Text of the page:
I could not be happier with the band of merry DevOps, Site Reliability Engineering (SRE), and agile folks that have formed under the Opensource.com DevOps banner. Folks from around the globe have assembled to write about the people, processes, and tools they've encountered along their DevOps journeys. It is heartwarming to see so many people willing to share their experiences. This is what DevOps is all about! Better outcomes don't come from inside an organization. Better outcomes arise from shared continuous learning.


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Top advice for securing your systems in 2019

Thursday 27th of December 2018 08:00:00 AM

It's been an interesting year for security and users. It all kicked off at the beginning of the year with Facebook and Cambridge Analytica causing people suddenly to think more seriously about their data and what they share on social media. In fact, the threat against personal data has been an important theme for the year. We've seen breaches at companies such as Marriott (in December) and British Airways (September) and Under Armour (March).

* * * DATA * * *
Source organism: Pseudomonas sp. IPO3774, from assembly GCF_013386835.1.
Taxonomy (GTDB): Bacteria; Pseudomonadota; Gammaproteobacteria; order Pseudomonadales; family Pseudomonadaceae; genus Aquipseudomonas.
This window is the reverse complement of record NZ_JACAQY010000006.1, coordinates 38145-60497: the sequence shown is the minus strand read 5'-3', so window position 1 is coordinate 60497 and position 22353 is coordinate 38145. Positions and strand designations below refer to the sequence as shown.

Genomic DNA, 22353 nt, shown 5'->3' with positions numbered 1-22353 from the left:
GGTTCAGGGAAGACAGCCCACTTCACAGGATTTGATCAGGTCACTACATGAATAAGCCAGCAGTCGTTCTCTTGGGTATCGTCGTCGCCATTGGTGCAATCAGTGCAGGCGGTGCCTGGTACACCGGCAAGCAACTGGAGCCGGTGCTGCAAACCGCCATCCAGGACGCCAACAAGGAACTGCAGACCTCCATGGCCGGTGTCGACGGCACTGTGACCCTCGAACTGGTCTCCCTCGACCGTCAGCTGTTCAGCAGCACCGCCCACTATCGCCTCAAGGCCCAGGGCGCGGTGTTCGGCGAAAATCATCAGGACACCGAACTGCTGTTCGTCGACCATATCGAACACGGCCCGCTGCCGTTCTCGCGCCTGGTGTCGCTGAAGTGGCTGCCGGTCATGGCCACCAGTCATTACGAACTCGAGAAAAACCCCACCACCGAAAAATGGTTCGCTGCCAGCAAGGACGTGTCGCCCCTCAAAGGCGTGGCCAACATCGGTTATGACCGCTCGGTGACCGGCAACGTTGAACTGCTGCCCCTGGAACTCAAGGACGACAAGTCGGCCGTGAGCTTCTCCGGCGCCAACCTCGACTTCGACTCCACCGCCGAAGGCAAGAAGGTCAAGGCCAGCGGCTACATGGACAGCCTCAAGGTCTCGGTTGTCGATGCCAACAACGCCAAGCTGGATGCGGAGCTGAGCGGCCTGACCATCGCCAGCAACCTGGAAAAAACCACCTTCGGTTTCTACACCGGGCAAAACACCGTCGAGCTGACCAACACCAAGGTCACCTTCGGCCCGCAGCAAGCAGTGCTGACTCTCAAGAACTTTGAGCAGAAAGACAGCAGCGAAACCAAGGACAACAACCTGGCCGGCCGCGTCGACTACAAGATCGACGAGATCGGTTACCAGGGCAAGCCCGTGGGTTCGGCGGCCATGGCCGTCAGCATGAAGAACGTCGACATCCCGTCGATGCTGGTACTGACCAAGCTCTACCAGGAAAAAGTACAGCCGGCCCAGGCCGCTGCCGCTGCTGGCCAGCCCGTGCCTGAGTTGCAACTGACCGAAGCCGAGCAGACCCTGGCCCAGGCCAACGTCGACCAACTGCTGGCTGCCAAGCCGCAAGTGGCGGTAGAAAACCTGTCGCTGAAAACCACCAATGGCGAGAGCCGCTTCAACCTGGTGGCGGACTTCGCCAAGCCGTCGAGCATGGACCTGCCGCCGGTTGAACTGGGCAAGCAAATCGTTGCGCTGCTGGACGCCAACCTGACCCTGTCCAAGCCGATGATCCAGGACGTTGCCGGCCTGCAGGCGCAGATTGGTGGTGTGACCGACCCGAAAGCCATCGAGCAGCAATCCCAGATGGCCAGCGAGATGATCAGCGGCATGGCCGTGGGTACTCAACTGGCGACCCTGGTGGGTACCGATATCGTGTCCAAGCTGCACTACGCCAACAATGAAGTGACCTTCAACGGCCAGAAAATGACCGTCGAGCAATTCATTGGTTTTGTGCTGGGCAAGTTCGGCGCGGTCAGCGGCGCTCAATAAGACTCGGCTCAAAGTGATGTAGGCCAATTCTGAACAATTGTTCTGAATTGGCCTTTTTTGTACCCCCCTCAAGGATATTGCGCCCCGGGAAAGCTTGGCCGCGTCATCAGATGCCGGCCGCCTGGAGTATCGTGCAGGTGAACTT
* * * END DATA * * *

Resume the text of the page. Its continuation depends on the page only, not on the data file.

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Maximize your Ansible skills with these 7 how-tos

Wednesday 26th of December 2018 08:02:00 AM

Ansible is a powerful, agentless (but easy-to-use and lightweight) automation tool that’s been steadily gaining popularity since its introduction in 2012. This popularity is due in part to its simplicity.  Ansible’s most basic dependencies, Python and SSH, are available by default almost everywhere, making it easy to use Ansible for a wide range of systems: servers, workstations, Raspberry Pis, industrial controllers, Linux containers, network devices, and so on.


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Getting started with chaos engineering: 3 top reads in 2018

Wednesday 26th of December 2018 08:01:00 AM

"Resilience is the story of the outage that didn’t happen." -John Allspaw